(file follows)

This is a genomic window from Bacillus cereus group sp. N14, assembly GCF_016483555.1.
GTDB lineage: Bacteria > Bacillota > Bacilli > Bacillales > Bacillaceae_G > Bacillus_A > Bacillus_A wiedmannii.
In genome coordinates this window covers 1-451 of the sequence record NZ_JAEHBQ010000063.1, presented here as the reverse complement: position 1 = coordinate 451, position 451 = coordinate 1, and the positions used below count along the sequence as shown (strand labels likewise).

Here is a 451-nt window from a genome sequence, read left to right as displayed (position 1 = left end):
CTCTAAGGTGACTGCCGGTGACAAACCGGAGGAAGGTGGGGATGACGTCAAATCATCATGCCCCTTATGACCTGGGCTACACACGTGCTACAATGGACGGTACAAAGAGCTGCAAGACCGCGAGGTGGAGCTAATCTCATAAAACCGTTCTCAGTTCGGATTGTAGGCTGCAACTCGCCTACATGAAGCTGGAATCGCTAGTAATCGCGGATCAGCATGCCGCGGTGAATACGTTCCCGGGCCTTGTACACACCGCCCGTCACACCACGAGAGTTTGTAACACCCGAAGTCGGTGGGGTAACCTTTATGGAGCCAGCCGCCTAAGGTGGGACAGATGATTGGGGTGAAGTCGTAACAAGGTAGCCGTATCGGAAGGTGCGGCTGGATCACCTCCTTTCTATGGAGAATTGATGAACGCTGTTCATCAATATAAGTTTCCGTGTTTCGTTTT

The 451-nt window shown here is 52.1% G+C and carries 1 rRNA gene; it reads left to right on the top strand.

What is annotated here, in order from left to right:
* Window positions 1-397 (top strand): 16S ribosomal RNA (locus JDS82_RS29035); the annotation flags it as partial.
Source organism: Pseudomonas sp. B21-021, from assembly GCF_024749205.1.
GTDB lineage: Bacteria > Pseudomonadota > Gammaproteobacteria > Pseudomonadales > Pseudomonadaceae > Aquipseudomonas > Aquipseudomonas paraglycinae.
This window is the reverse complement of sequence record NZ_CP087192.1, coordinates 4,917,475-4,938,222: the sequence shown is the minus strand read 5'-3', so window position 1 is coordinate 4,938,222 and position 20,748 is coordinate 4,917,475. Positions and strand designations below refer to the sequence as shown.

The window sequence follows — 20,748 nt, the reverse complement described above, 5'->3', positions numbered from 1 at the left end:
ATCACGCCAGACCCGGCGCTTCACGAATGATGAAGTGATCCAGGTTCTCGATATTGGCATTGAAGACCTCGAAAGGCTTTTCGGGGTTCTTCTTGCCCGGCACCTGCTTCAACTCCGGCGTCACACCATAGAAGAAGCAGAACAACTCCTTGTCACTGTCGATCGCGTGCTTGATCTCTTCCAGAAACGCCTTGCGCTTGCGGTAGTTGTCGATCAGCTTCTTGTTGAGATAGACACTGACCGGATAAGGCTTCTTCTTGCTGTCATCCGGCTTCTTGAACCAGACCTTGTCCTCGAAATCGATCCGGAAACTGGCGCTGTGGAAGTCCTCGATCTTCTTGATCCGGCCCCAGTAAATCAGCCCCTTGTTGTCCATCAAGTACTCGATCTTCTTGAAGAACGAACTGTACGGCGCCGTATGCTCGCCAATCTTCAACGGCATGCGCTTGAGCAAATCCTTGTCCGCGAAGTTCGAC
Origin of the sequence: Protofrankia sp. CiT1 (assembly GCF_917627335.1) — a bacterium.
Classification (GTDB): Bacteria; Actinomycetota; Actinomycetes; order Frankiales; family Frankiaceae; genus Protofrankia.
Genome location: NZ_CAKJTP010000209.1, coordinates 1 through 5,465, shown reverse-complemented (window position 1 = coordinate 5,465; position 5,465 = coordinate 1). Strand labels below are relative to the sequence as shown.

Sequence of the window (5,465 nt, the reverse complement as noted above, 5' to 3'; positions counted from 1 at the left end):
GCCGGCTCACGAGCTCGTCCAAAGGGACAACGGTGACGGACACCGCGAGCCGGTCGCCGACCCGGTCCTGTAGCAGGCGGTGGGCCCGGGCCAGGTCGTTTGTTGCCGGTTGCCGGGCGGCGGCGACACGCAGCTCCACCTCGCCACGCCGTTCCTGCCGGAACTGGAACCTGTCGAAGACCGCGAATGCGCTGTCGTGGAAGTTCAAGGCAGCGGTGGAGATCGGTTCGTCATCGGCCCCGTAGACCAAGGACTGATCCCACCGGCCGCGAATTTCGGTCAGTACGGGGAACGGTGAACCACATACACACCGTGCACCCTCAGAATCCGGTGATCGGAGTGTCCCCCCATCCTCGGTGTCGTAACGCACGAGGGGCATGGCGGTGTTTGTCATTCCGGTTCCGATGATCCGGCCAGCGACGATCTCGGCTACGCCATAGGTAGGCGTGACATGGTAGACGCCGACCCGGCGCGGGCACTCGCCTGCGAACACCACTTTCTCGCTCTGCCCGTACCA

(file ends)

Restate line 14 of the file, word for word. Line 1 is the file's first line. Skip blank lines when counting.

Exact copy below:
Origin of the sequence: Protofrankia sp. CiT1 (assembly GCF_917627335.1) — a bacterium.